With the 2012 election less than six months away, congregations are getting the message that Americans want religion out of politics. But that doesn’t mean they plan to keep mum in the public square.
Instead, they’re revamping how congregations mobilize voters by focusing on a broader set of issues than in the past. Preachers are largely avoiding the political fray, and hot-button social issues are relegated to simmer in low-profile church study groups.
Why? For one, Americans are growing impatient with religious politicking: 54 percent want houses of worship to keep out of politics (up from 52 percent in 2008 and 43 percent in 1996), according to the Pew Forum on Religion & Public Life. Churches seem to be responding.
“The biggest change we see is a drop-off in the percentage of people saying they hear politics from the pulpit,” said David Campbell, a University of Notre Dame political scientist whose Faith Matters project tracked 3,100 people over five years.
“It’s been happening everywhere,” Campbell added. “People say they don’t want to hear about politics in church, and they’re actually hearing less of it.”
Still, that doesn't mean the public is clamoring for a totally secularized public square. Some believe the backlash is against a particular type of religious activism that aligns closely with one party’s agenda or set of candidates.
“When people say they want religious organizations out of politics, they mean religious organizations telling people who to vote for,” said Gordon Whitman, director of public policy for PICO, a national network of more than 1,000 faith-based organizations. “We find … lots of consensus that our religious values should inform our positions on issues.”
In April, PICO launched a national campaign to enlist congregations in registering low-income voters and championing multiple issues of “economic justice.” Missouri pastors are now leading efforts to cap payday lending rates at 36 percent. Minnesota clergy are rallying parishioners and others to oppose a new voter ID initiative, which they say would disenfranchise low-income residents and others who lack state-issued ID cards.
For religious conservatives, social issues still matter in 2012, but they’re not always being billed as top priorities.
Hispanic evangelicals, for instance, criticized President Obama earlier this month for supporting same-sex marriage and remain opposed to abortion on demand. But those concerns won’t trump the more pressing matter of immigration reform, which could lead to endorsements for Obama and Democrats running for Congress.
That’s according to Miguel Rivera, chairman of the board for the National Coalition of Latino Clergy and Christian Leaders, whose membership includes leaders from 16,000 churches.
“We are very happy with the outcome of the referendum (banning gay marriage) in North Carolina,” Rivera said. “But we hope our politicians will understand that this type of agenda is no longer acceptable if we want our country to unite again and work for the betterment of our communities.”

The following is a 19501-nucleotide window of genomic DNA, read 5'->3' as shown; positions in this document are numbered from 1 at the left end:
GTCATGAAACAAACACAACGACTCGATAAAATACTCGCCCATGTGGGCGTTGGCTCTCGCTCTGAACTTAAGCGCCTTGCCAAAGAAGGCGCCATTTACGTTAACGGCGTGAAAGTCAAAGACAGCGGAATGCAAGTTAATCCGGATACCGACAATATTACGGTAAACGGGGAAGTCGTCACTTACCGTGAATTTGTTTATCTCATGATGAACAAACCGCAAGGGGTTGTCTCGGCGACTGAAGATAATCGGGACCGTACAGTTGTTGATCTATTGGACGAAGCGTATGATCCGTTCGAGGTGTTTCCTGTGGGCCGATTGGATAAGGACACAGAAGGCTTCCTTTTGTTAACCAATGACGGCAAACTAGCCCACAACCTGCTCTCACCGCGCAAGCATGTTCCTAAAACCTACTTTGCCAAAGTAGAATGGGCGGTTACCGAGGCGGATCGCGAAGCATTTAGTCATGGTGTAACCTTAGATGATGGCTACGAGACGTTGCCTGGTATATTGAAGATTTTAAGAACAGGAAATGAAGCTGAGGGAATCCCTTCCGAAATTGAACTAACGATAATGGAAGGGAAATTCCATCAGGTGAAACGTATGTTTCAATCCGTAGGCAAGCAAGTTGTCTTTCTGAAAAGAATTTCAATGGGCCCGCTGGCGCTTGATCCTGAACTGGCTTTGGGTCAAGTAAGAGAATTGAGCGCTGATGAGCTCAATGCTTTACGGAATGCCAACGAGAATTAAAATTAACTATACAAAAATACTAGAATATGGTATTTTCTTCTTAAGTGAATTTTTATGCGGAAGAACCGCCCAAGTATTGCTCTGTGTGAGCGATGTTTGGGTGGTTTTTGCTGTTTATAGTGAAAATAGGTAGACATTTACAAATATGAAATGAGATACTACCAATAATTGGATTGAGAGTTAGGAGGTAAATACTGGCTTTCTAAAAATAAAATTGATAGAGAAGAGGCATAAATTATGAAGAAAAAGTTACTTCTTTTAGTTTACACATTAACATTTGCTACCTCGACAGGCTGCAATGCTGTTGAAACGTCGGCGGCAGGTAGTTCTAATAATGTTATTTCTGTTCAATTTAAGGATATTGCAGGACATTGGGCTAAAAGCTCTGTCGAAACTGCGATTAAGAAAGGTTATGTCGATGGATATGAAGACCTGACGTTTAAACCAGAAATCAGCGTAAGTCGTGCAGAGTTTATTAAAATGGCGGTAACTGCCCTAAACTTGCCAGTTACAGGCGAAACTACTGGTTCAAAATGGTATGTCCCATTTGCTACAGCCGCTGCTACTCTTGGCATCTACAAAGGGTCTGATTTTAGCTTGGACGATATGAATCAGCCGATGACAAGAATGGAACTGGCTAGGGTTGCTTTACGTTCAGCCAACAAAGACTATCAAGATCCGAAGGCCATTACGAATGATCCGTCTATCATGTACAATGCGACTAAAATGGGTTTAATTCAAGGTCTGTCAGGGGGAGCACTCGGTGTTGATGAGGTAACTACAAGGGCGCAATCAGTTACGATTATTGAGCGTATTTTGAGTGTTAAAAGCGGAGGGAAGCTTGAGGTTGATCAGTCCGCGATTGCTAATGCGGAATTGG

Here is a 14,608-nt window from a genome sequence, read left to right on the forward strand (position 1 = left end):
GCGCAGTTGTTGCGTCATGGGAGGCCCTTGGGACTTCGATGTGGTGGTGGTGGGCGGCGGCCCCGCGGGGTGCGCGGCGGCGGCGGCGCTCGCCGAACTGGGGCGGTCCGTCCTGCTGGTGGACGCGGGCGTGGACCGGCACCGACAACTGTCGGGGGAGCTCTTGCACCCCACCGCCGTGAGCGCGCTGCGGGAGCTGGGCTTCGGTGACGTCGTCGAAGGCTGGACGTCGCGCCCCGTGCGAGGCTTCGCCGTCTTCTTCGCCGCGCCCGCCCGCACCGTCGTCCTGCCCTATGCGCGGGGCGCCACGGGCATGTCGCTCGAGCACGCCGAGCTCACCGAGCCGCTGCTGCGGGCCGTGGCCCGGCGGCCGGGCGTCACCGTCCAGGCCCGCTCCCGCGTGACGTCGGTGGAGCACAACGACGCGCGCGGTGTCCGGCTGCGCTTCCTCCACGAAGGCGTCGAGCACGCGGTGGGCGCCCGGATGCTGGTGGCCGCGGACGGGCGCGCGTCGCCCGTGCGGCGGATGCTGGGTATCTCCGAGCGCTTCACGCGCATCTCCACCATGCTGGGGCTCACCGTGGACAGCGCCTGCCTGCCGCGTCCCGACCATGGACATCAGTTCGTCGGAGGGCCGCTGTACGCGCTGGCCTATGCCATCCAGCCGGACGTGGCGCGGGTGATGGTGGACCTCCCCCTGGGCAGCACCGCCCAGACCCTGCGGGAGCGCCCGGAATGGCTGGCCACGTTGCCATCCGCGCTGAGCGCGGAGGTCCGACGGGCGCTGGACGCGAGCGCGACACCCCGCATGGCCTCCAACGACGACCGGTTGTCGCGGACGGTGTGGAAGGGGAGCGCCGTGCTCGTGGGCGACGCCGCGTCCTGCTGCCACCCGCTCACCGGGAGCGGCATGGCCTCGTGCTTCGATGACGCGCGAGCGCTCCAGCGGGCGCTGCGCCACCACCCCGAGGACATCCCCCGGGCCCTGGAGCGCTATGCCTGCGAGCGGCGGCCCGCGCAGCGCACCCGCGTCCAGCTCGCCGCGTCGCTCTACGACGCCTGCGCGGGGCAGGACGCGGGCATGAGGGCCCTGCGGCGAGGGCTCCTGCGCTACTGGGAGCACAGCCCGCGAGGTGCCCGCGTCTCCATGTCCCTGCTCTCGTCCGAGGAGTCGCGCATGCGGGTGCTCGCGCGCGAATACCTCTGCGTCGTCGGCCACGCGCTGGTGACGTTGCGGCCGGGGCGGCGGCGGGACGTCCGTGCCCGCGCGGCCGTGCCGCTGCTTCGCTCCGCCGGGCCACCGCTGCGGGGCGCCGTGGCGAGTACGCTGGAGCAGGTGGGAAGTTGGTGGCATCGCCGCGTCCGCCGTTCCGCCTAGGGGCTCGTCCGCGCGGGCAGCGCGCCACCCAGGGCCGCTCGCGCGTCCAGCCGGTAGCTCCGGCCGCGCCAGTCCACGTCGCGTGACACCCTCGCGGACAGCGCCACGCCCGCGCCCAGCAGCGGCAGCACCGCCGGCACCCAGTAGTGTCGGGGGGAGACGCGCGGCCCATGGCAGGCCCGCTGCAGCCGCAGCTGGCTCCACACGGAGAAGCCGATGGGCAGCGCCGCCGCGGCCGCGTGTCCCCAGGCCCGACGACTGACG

The National Association of Evangelicals plans to use soft-sell techniques in mobilizing its 45,000 churches to impact votes. Churches won’t receive candidate scorecards, which “are often thinly disguised partisan devices,” according to Galen Carey, NAE's vice president for government relations. Instead, they’ll be equipped with resources for studying what the Bible says about such issues as immigration and marriage.
“Churches are wary of becoming involved in a very partisan way, or campaigning on issues that might be controversial, because their mission is to reach their whole communities,” Carey said.
Religious involvement in partisan politics is driving Americans, especially those under 35, away from organized religion, according to Campbell. Some rising evangelical leaders see this young adult drift, documented in this year’s Millennial Values Survey, as a factor that makes nonpartisanship a practical necessity for churches seeking to grow and thrive.
“The last generation of Christians saw (the two major parties) as strategic allies in pushing their agendas,” said Jonathan Merritt, the 29-year-old evangelical author of "A Faith of Our Own: Following Jesus Beyond the Culture Wars." “The next generation is reconsidering how that has blinded us and harmed us.”
Being nonpartisan is proving a tricky task in the political arena. Example: When Pastor Paul Slack of New Creation Church in Minneapolis makes a faith-based case against a voter ID initiative in Minnesota, he frames it as fighting against a GOP agenda.
“It’s politically motivated,” Slack said at an April press conference. “Voter ID is designed intentionally to make it harder for certain Minnesotans to vote. ... We need to get more people at the polls so they can take part in sharing the common life together because that is indeed a value of our faith.”
Come October, however, all bets for nonpartisanship will be off, at least in churches participating in Pulpit Freedom Sunday. The Alliance Defense Fund is urging pastors to preach Oct. 7 on political issues and endorse specific candidates in defiance of Internal Revenue Service codes for tax-exempt institutions. More than 250 pastors have already signed up, including Ron Johnson Jr., senior pastor of Living Stones Church in Crown Point, Ind.
Churchgoers “have the opportunity to vote with their feet,” said Johnson, who preached in 2008 on why voting for Obama would be immoral. He’s now running for state representative.